With the introduction of the synthetic version of growth hormone in the mid-1990s, its use as a doping agent became widespread.

The only deterrent was the high price — not every athlete could afford to use such an expensive substance in their training. This barrier fell in the early 2000s when the now well-known "Jintropin" appeared on the market.

Why Growth Hormone is Used in Sports

Most often, somatotropin is used for rehabilitation after injuries, strengthening ligaments and joints, faster recovery after physical exertion, fat burning, and muscle mass gain.

Strengthening Ligaments and Joints

Since results in weightlifting and powerlifting largely depend on the strength of ligaments, growth hormone is highly valued here. Moreover, not much is needed for this purpose.

In team sports and martial arts, where joint and ligament injuries are common, growth hormone has been actively used in rehabilitation processes: it significantly shortens athletes' forced rest periods.

Body Recovery

In cyclical sports and the aforementioned martial arts, growth hormone is used for its ability to accelerate recovery after intense exercise. The usual protocol is a small injection half an hour before sleep on heavy training days.

Sometimes, very high-quality growth hormone in modest doses is used with EPO to increase endurance, but now it is increasingly replaced by insulin-like growth factors.

Muscle Mass Gain

Increased levels of somatotropin lead to a significant increase in protein synthesis by suppressing amino acid oxidation. Anabolic steroids and IGF-1 act as synergists to growth hormone here.

Therefore, those who need more muscle can greatly benefit from growth hormone. Additionally, growth hormone almost completely suppresses glucose absorption by fat cells, even in the presence of insulin.

Most of the freed glucose is absorbed by muscles, promoting both anabolism and the prevention of fat deposits.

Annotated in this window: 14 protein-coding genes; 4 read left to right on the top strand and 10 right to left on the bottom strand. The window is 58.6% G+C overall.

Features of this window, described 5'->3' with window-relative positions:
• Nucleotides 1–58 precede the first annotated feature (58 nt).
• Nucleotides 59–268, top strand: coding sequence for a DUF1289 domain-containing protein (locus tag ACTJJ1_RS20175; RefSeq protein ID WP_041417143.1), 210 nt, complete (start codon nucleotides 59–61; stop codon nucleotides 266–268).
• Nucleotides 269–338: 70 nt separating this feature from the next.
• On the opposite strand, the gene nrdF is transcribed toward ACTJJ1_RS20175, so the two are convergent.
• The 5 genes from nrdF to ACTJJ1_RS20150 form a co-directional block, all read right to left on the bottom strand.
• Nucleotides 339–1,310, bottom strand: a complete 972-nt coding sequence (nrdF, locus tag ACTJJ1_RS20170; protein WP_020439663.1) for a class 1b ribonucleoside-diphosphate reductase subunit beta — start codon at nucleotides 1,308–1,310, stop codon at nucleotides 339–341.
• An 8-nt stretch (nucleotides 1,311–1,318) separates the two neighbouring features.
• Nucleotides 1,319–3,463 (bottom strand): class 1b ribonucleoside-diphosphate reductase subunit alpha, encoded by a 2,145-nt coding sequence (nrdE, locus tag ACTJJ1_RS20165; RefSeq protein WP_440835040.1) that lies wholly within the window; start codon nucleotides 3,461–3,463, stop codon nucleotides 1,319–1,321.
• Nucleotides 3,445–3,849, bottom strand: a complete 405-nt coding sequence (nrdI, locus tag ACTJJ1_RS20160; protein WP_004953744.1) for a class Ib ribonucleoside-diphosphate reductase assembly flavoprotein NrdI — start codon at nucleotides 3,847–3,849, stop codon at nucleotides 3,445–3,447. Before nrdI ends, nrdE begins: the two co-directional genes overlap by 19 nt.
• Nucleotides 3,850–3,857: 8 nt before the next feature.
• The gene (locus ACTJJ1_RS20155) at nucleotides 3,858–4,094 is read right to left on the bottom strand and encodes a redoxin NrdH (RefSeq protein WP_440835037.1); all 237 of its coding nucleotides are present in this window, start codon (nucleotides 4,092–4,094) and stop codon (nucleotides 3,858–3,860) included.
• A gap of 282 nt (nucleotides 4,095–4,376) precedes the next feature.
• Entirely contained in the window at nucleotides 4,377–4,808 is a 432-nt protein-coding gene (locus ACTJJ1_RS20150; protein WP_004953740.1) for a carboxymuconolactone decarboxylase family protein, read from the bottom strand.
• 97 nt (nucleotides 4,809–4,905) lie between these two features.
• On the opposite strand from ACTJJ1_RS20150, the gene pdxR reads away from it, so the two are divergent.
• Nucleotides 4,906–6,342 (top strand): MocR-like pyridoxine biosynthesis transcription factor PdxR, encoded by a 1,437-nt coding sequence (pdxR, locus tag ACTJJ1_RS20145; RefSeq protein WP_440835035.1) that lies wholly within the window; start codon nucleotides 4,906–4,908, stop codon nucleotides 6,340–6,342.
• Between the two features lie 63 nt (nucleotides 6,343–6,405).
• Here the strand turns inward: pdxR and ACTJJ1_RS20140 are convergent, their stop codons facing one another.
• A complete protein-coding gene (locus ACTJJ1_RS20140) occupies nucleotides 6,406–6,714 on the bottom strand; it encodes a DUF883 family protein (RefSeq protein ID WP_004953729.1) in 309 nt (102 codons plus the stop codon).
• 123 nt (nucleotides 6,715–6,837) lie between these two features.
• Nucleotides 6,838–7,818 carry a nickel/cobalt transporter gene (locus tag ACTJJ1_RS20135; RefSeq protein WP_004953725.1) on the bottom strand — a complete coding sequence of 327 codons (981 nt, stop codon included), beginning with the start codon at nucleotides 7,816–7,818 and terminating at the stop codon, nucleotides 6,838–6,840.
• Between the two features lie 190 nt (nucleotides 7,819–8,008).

Fat Burning

Growth hormone not only prevents fat accumulation but also promotes its "burning" by significantly activating lipolysis – the breakdown of fat into fatty acids.

This capability is utilized by bodybuilders, fitness enthusiasts, and others to showcase well-defined muscles on stage.

Athletes who need to fit into their weight category also benefit from this. Just remember to stop using growth hormone some time before the start, as it will be impossible to get rid of excess water in the body otherwise.

Doping Control

Interestingly, growth hormone was added to the IOC's list of banned substances only in 1989. However, detecting it was not easy. The growth hormone extracted from pituitary glands was impossible to trace.

It wasn't detectable through urine analysis. The use of recombinant growth hormone also remained undetectable for a long time.

It wasn't until 2004 that a more reliable detection method was developed. However, it wasn't ready for the Athens Olympics and debuted four years later at the Beijing Olympics.

Did it take off? Not quite. Since then, cases of detecting growth hormone can be counted on two hands. Why? Not because it wasn't used.

Dr. Don Catlin, who has headed the anti-doping laboratory in Los Angeles for the past 25 years, expressed it best.

"Yes, we now have a reliable method [for detecting growth hormone]. The issue is it's not very good. If you inject growth hormone in the morning and provide a urine sample in the afternoon, it can still be detected. But if you inject it in the morning and give a sample the next day, we won't find anything."

The problem for anti-doping officials is that growth hormone has a pronounced delayed action, meaning its effect remains strong for nearly two weeks after the last injection.

This means there is no need to inject it right before a competition or even when entering the Olympic village, where testing begins.

Even if you inject it the evening before the competition to recover better, it's not a big deal: growth hormone can only be reliably detected 12 hours after injection, relatively reliably for another 6 hours. If more than 18 hours have passed since the injection, there's nothing to worry about.